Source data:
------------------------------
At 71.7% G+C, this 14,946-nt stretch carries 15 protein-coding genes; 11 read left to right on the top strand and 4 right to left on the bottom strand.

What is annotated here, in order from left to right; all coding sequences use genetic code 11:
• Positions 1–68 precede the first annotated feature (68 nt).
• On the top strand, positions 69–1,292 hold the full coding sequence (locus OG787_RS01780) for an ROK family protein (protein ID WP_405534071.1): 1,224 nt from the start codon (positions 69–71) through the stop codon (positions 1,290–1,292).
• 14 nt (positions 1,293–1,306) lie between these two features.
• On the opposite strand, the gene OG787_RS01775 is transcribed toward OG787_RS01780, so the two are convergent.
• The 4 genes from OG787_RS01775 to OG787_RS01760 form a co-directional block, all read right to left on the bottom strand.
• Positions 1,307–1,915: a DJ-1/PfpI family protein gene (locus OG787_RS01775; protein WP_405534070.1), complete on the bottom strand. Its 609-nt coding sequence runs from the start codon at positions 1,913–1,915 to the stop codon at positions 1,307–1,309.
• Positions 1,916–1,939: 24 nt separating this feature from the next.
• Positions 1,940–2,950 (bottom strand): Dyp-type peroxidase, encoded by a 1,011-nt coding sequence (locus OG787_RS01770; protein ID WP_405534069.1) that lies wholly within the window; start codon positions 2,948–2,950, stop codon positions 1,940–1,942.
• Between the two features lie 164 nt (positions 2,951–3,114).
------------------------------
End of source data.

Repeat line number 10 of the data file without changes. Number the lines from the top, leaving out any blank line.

• Positions 1,940–2,950 (bottom strand): Dyp-type peroxidase, encoded by a 1,011-nt coding sequence (locus OG787_RS01770; protein ID WP_405534069.1) that lies wholly within the window; start codon positions 2,948–2,950, stop codon positions 1,940–1,942.